In its annual health IT report to Congress, the Office of the National Coordinator for Health Information Technology (ONC) said that the healthcare system is seeing “unprecedented levels of electronic health information exchange” while acknowledging there is more work to do to achieve truly seamless and secure flow of electronic data.
The report, sent to several members of the U.S. Senate and House of Representatives, noted how far the industry has come since the Health Information Technology for Economic and Clinical Health (HITECH) Act launched its effort to spur the adoption and use of information technology throughout the health system. The report revealed data that in 2015, 96 percent of hospitals and 78 percent of physician offices use certified electronic health record (EHR) technology.
What’s more, ONC reported that hospitals and physicians are now exchanging more electronic health information than ever before. In 2008, 41 percent of all hospitals electronically exchanged health information with outside healthcare providers. These rates have since doubled. In 2015, more than eight in ten (82 percent) non-federal acute care hospitals electronically exchanged laboratory results, radiology reports, clinical summaries or medication lists. Moreover, of the hospitals that electronically send, receive, find, and integrate information, approximately nine out of ten report that they routinely had clinical information needed from outside sources or healthcare providers available at the point of care, which is about double the national average, the agency said.
Moving forward, ONC pointed out that along with federal partners, it developed the Federal Health IT Strategic Plan 2015-2020 (Federal Health IT Strategic Plan), which outlines the commitments of agencies that use or influence the use of health IT to expedite the availability of high-quality, accurate, secure, and relevant electronic health information for stakeholders across the nation. To go along with that, it also issued a Nationwide Interoperability Roadmap.
ONC further stated the work being done to achieve seamless and secure data flow by promoting common, federally-recognized standards, building the business case for interoperability, and changing the culture around access to information. Within these buckets, ONC pointed to: publishing the Interoperability Standards Advisory (ISA); completing the 2015 Edition final rule, which among other things, has a strong focus on the interoperable exchange of data, including through the use APIs such as those built using Fast Healthcare Interoperability Resources (FHIR); and the collaboration of community-driven, user-focused innovation work, such as the ONC Consumer Health Data Aggregator Challenge.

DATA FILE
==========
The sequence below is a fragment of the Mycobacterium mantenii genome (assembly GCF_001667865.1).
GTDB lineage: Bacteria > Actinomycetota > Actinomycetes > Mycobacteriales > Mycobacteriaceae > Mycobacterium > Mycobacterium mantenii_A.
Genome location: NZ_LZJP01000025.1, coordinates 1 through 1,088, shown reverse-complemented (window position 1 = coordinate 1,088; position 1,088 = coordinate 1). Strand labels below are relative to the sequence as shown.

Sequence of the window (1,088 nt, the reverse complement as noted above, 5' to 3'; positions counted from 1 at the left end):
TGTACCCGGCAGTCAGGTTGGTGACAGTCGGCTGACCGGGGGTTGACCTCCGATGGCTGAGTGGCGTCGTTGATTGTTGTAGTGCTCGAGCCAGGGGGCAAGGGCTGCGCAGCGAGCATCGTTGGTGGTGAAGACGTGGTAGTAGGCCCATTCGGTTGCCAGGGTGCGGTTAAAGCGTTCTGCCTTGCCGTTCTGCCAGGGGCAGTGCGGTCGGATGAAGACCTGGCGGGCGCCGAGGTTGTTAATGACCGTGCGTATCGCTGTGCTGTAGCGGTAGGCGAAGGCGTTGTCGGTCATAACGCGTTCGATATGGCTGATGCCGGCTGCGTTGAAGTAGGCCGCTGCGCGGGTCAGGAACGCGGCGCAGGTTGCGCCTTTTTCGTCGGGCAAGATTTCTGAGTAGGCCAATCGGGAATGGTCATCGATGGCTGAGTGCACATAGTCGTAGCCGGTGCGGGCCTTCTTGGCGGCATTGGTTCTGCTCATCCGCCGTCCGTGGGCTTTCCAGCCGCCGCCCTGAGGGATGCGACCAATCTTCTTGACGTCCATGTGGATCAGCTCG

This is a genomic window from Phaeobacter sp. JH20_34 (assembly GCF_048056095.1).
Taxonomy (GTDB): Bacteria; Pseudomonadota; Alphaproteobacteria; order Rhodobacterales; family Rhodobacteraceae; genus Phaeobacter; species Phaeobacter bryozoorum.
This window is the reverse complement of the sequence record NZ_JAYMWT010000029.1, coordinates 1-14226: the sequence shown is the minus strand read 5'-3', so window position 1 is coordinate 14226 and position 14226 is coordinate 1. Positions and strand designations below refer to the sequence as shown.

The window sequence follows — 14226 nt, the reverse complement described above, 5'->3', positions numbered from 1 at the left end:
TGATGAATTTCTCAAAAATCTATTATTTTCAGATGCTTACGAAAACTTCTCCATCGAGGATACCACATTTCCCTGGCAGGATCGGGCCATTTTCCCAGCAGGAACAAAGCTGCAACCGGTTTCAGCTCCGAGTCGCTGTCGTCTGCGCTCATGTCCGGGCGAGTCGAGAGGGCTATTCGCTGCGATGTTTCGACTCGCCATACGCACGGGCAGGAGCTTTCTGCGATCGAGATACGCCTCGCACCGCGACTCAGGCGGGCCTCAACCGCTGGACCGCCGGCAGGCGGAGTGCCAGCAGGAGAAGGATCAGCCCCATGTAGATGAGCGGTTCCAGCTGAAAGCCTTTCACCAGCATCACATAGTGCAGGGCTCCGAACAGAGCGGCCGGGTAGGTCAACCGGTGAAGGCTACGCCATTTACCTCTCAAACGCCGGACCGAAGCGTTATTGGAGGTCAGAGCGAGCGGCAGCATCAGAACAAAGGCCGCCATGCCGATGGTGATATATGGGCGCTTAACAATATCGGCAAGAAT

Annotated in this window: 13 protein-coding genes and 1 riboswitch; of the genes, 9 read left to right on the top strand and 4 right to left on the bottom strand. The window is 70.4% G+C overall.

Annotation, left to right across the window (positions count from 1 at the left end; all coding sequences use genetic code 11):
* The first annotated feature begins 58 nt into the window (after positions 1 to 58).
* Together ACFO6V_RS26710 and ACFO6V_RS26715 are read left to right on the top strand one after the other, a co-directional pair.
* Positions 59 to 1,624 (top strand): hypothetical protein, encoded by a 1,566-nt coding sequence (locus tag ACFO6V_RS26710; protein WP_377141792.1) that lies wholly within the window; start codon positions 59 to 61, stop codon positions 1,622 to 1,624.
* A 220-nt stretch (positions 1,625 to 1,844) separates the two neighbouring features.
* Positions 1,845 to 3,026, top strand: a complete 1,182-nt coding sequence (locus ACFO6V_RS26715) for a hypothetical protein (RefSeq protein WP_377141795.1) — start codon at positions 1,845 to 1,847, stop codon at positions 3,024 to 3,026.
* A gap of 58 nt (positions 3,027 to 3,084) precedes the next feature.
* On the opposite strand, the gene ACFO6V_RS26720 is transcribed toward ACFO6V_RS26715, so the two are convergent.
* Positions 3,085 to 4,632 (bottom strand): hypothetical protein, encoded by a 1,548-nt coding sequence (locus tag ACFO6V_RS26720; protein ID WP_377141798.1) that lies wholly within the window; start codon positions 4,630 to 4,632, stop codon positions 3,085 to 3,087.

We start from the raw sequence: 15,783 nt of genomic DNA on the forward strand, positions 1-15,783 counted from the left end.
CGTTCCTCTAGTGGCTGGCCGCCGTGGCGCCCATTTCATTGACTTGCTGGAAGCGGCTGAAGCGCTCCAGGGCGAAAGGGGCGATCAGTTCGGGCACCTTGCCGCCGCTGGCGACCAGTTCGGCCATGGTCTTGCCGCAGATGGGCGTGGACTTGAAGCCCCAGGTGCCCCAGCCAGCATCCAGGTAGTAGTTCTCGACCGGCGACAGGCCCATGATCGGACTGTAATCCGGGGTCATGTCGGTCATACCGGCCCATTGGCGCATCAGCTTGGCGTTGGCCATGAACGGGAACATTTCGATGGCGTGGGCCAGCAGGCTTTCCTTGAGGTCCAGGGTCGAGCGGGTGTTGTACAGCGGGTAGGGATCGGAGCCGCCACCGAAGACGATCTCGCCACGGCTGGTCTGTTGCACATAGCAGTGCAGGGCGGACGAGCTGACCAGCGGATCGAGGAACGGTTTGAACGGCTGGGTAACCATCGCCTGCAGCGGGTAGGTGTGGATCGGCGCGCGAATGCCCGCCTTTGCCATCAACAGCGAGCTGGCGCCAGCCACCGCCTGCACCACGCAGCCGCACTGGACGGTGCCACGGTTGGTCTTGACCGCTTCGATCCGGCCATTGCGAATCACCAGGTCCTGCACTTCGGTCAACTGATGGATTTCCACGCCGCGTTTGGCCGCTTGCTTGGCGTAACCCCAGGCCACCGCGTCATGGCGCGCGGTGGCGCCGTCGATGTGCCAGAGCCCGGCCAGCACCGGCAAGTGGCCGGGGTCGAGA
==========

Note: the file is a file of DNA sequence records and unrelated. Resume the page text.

With regards to privacy and security, ONC mentioned a report it issued to Congress this summer that called for the federal government to address large gaps in policies around health data access, security and privacy with regard to mobile health apps and health social media. The agency further noted the steps it has taken, along with other federal partners, to discourage information blocking activity.
The report stated that the President's FY 2017 Budget included four legislative proposals for ONC, which aim to further the advancement of nationwide interoperability, reliability, and transparency of health IT. ONC requested additional authorities to combat information blocking, enhance transparency, establish rules of the road for the electronic exchange of health information, and establish a Health IT Safety Collaborative.
In conclusion, the report said, “Despite this widespread progress in modernizing the U.S. health IT infrastructure, there is more work to do to achieve truly seamless and secure flow of electronic health information for all clinicians, hospitals, communities, and individuals. HHS will continue efforts to promote the use of common, federally recognized, national standards, facilitate culture change around access to information—including combating information blocking, and build the business case for interoperability.”
It continued, “These efforts will help to advance national priorities, such as delivery system reform, the Precision Medicine Initiative, the Cancer Moonshot, combating opioid misuse and dependence, and enhancing public health. In the years to come, HHS will continue to work with federal partners, the private sector, and Congress to make electronic health information accessible when and where it matters most, in order to bolster care delivery and coordination, improve the health of individuals and communities, reduce disparities, fuel research and innovation, and spur advancements in scientific discovery.”
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